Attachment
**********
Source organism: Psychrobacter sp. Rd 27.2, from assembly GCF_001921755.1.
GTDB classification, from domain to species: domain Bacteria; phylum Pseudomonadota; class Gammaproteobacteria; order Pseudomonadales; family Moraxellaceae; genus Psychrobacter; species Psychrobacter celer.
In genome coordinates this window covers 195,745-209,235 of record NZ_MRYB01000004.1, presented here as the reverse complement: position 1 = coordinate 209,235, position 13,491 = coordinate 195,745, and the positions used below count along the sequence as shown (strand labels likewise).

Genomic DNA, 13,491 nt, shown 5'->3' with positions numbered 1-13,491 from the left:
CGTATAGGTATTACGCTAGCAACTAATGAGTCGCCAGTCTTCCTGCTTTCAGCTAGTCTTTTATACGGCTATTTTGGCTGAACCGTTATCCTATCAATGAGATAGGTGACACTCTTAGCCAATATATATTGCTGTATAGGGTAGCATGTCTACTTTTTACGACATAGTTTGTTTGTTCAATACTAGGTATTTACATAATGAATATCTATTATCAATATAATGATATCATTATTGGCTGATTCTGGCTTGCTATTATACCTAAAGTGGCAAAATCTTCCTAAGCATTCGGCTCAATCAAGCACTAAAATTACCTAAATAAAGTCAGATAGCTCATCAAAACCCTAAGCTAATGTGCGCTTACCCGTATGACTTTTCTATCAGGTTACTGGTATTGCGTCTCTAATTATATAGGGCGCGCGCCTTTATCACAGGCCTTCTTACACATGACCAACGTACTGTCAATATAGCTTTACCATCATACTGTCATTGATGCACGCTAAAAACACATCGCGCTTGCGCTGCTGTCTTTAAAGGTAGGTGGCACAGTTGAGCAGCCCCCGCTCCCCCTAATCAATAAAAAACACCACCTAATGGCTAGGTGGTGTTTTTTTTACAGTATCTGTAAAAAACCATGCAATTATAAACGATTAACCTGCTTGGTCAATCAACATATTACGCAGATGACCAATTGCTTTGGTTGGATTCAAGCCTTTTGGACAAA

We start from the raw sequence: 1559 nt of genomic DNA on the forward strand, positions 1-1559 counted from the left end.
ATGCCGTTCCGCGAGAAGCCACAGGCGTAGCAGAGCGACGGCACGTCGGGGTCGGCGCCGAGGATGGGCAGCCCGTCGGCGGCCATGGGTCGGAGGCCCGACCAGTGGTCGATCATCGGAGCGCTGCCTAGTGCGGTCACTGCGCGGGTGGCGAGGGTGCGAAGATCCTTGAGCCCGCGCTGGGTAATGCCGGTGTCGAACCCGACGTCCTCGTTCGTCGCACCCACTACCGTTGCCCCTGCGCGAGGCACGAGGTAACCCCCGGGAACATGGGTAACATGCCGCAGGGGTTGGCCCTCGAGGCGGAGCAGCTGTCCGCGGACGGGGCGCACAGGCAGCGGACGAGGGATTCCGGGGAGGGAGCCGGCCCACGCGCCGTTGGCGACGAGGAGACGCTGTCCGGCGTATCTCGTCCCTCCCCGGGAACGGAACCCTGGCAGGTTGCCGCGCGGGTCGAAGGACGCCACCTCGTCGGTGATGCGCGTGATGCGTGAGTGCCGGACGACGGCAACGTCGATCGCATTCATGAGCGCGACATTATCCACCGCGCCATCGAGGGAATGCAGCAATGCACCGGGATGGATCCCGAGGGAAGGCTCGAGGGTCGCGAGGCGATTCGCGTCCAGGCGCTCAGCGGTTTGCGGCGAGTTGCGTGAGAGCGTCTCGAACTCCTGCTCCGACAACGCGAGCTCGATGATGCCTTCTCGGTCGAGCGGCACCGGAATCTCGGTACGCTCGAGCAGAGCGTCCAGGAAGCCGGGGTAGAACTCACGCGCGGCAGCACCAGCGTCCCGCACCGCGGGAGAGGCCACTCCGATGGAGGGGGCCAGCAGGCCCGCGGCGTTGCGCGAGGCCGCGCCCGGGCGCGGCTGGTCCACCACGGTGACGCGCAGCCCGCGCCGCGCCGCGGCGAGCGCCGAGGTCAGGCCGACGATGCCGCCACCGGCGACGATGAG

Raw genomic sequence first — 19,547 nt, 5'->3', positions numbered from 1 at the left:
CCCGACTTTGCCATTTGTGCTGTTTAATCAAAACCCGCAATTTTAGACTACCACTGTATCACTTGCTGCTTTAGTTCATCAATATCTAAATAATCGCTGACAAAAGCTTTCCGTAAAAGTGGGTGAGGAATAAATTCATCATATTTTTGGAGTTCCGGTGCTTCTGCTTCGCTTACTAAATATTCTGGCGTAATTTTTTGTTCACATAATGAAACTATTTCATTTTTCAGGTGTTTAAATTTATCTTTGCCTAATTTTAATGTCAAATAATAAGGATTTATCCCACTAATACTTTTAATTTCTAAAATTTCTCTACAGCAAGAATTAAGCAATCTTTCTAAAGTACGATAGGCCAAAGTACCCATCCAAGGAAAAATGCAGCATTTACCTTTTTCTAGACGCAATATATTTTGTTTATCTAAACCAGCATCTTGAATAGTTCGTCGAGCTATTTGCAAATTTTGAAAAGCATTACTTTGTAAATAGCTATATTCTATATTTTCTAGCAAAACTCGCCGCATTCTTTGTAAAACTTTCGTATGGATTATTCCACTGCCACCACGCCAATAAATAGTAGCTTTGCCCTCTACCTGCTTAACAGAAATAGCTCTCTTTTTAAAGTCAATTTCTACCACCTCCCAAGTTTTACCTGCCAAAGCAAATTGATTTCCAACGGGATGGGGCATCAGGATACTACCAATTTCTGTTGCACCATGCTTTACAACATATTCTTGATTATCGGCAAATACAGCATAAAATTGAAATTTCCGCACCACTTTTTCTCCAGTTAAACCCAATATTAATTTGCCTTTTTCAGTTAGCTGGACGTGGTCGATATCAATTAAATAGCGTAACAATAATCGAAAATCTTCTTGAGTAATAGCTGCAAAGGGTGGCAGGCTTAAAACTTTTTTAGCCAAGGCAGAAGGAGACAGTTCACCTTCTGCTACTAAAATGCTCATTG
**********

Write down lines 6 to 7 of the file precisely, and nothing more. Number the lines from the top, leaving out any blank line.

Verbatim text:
We start from the raw sequence: 1559 nt of genomic DNA on the forward strand, positions 1-1559 counted from the left end.
ATGCCGTTCCGCGAGAAGCCACAGGCGTAGCAGAGCGACGGCACGTCGGGGTCGGCGCCGAGGATGGGCAGCCCGTCGGCGGCCATGGGTCGGAGGCCCGACCAGTGGTCGATCATCGGAGCGCTGCCTAGTGCGGTCACTGCGCGGGTGGCGAGGGTGCGAAGATCCTTGAGCCCGCGCTGGGTAATGCCGGTGTCGAACCCGACGTCCTCGTTCGTCGCACCCACTACCGTTGCCCCTGCGCGAGGCACGAGGTAACCCCCGGGAACATGGGTAACATGCCGCAGGGGTTGGCCCTCGAGGCGGAGCAGCTGTCCGCGGACGGGGCGCACAGGCAGCGGACGAGGGATTCCGGGGAGGGAGCCGGCCCACGCGCCGTTGGCGACGAGGAGACGCTGTCCGGCGTATCTCGTCCCTCCCCGGGAACGGAACCCTGGCAGGTTGCCGCGCGGGTCGAAGGACGCCACCTCGTCGGTGATGCGCGTGATGCGTGAGTGCCGGACGACGGCAACGTCGATCGCATTCATGAGCGCGACATTATCCACCGCGCCATCGAGGGAATGCAGCAATGCACCGGGATGGATCCCGAGGGAAGGCTCGAGGGTCGCGAGGCGATTCGCGTCCAGGCGCTCAGCGGTTTGCGGCGAGTTGCGTGAGAGCGTCTCGAACTCCTGCTCCGACAACGCGAGCTCGATGATGCCTTCTCGGTCGAGCGGCACCGGAATCTCGGTACGCTCGAGCAGAGCGTCCAGGAAGCCGGGGTAGAACTCACGCGCGGCAGCACCAGCGTCCCGCACCGCGGGAGAGGCCACTCCGATGGAGGGGGCCAGCAGGCCCGCGGCGTTGCGCGAGGCCGCGCCCGGGCGCGGCTGGTCCACCACGGTGACGCGCAGCCCGCGCCGCGCCGCGGCGAGCGCCGAGGTCAGGCCGACGATGCCGCCACCGGCGACGATGAG